Cell wall of mycobacterium acts as a primary interface which helps in the regulation of important functions and also aids to pathogenicity and virulence of the organism, making it a crucial target for drug discovery. Decaprenylphosphoryl-d-ribose 2′-epimerase (DprE), is important for the growth and survival of Mycobacterium tuberculosis. DprE1 is a donor of arabinose sugars which helps in the formation of cell wall components-lipoarabinomannan and arabinogalactan through Decaprenyl-phosphoryl d-arabinose (DPA) pathway. In our study, we have chosen Azaindole derivatives as DprE1 inhibitors which possess non-covalent property. TBA7371 (azaindole derivative, non-covalent inhibitor) is currently in first phase of clinical trials as DprE1 inhibitor. Azaindoles have been found to be equally potent against drug-sensitive and isoniazid/rifampin-resistant strains. Hence, azaindoles are an attractive class for further optimization as potential DprE1 inhibitors for TB. Structure-based pharmacophore model was generated to investigate the compounds with similar molecular features. Compounds having a good fitness score and pharmacophoric features were compared with the molecules in clinical trial and were proceeded for molecular docking studies to identify the binding affinity of the compounds with target protein DprE1. Energy based calculations using Prime MM-GBSA of Schrodinger was further executed to examine free binding energy of the ligands. The prediction of pharmacokinetic parameters (ADME) plays an important role to identify safe and potent molecules which may further have potential to become drug candidates. Induced-fit docking approach and Molecular Dynamics integrated with Prime MM-GBSA calculations of both hit compounds has further confirmed the binding affinity and stability. All the results obtained from our study were interpreted and compared with DprE1 inhibitor in clinical trials. Study identified ZINC000170252277 as a potential hit compound for further biological evaluation as DprE1 inhibitor.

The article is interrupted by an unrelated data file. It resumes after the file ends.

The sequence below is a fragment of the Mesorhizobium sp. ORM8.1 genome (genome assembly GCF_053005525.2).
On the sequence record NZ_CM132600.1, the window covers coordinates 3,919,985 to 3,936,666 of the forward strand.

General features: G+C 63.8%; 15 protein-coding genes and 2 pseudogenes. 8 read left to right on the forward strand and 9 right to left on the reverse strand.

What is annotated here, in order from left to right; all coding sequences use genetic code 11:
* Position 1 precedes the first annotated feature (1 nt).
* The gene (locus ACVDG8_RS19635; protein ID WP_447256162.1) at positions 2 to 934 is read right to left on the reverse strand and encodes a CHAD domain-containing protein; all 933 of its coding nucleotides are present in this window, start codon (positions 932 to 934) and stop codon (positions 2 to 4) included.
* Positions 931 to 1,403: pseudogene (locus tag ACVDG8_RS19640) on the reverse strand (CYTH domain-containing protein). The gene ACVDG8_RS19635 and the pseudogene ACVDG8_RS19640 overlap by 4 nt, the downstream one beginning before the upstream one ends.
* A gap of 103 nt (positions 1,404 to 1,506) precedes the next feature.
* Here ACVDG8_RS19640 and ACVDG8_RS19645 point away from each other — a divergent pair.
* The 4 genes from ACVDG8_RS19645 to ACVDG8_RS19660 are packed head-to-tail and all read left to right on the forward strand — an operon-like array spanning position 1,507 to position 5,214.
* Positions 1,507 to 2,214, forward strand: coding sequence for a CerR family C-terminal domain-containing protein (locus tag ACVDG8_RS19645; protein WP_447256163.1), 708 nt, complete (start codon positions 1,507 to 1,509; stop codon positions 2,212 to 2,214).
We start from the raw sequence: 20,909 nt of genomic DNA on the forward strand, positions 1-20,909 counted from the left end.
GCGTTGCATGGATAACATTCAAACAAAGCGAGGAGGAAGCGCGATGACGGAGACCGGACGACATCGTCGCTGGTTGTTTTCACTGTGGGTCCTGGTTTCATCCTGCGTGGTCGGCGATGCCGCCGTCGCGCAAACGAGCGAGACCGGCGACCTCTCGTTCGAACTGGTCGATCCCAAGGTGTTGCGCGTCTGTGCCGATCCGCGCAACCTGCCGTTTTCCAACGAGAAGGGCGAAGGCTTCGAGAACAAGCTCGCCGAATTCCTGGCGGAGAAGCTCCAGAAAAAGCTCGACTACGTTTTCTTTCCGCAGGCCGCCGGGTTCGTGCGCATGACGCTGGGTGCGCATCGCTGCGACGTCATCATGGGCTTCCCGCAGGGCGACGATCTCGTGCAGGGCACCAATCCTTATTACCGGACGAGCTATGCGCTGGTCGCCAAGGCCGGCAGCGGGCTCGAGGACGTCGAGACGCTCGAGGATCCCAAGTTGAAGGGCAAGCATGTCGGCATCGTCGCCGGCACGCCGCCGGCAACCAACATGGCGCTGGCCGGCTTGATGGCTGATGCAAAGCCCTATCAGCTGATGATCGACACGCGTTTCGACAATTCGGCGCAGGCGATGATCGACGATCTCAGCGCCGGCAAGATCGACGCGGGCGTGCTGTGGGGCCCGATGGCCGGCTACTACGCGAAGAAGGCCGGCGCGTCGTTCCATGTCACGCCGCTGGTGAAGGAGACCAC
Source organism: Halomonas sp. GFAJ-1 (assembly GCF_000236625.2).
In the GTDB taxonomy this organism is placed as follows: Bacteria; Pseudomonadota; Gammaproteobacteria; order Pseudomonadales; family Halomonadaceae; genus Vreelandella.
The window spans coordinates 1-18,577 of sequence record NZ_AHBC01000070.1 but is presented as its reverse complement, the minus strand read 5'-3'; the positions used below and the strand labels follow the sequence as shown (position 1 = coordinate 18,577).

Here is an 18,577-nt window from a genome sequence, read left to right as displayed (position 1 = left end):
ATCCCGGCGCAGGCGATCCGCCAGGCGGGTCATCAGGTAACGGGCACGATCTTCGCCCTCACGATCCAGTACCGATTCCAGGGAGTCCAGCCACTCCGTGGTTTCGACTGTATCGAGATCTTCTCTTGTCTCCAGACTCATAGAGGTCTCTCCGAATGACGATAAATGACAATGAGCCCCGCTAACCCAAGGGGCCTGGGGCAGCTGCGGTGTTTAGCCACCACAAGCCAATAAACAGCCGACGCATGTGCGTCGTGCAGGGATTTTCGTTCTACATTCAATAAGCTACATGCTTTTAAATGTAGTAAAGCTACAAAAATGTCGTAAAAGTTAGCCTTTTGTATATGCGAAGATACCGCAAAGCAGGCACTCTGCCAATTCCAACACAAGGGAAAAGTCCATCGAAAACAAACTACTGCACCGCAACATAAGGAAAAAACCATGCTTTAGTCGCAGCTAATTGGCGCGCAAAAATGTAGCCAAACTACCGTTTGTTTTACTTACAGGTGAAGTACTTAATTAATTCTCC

Copyright © 2020 Elsevier Inc. All rights reserved.

References

PubMed